On March 18, 1867, President Andrew Johnson nominates Smyth for posthumous appointment to the grade of brevet major general of volunteers to rank from April 7, 1865, the date he was mortally wounded, and the United States Senate confirms the appointment on March 26, 1867. He is the last Union general killed or mortally wounded during the war, and is buried in Wilmington and Brandywine Cemetery in Wilmington, Delaware.


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Birth of Mike Donovan, Middleweight Boxer

professor-mike-donovanMike Donovan, middleweight boxer of the bare-knuckle era also known as Professor Mike Donovan and Mike O’Donovan, is born in Chicago, Illinois on September 27, 1847 to Irish-born parents. He later becomes one of the foremost teachers of the sport.

The first of many memorable events in Donovan’s life comes when he fights for the Union Army in the American Civil War, serving in William Tecumseh Sherman‘s army in its march through Georgia. After the war, he begins a boxing career that associates him with some of the best-known people of his age, in and out of the ring.

In 1868, Donovan defeats John Shanssey in a bout in Cheyenne, Wyoming, refereed by famous Western lawman Wyatt Earp. He wins the middleweight title in 1887 in San Francisco. He also fights the most famous Irish boxing champion in history, John L. Sullivan, fighting two four-round fights with him in 1880 and 1881.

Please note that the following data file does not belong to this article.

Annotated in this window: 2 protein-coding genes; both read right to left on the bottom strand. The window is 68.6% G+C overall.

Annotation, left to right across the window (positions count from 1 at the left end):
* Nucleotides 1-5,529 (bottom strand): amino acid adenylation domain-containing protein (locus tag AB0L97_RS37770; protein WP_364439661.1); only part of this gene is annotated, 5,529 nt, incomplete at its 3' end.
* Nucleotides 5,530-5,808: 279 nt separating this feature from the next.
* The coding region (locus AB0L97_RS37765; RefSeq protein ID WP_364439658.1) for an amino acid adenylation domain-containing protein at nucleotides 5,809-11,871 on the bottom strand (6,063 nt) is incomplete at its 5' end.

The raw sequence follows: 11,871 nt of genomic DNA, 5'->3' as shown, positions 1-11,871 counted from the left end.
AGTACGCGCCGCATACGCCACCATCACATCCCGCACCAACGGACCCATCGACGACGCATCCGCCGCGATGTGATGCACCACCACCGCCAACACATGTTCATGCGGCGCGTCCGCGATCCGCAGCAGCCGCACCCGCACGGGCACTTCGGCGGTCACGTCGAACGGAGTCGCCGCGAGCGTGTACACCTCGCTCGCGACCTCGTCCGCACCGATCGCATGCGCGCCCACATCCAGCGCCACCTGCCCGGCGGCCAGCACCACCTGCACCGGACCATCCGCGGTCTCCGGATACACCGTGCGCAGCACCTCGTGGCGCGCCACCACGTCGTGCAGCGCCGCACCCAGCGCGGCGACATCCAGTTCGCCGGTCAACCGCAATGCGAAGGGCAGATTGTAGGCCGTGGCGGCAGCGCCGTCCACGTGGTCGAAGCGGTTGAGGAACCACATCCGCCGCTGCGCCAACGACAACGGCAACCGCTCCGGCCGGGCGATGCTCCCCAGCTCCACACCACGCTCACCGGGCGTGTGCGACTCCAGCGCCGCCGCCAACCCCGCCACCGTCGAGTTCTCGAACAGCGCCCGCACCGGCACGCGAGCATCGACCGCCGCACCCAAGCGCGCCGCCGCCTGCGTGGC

After his active boxing career ends, Donovan becomes a boxing instructor at the New York Athletic Club and works with several famous Irish fighters. He is in Jake Kilrain‘s corner when he loses to John L. Sullivan in the last bare-knuckle heavyweight championship fight, and also helps James Corbett when he defeats Sullivan for the title in 1892.

Donovan spars with President Theodore Roosevelt, who loves boxing, on several occasions. He earns the sobriquet “Professor” for his scientific approach to his own career and in his later teaching of the sport. The “Professor” leaves a legacy, as well. His son Arthur is a famous boxing referee in the 1930s and 1940s and is enshrined in the International Boxing Hall of Fame along with the “Professor,” the only father-son combination so honored. His grandson, also Art, plays for the Baltimore Colts in the National Football League and is enshrined in the Pro Football Hall of Fame in Canton, Ohio.

Donovan dies on March 24, 1918 at St. Francis Hospital in the Bronx, New York from complications from a bout with pneumonia he develops while teaching a boxing class. He is survived by his wife, Cecilia, and eight children, all who are at his bedside when he dies. After his death, his will indicates that his last name is actually O’Donovan.

Donovan’s silver championship belt is bequeathed to his son, Arthur, who at the time is serving in the United States Army, in the 105th Field Artillery at Spartanburg, South Carolina, during World War I.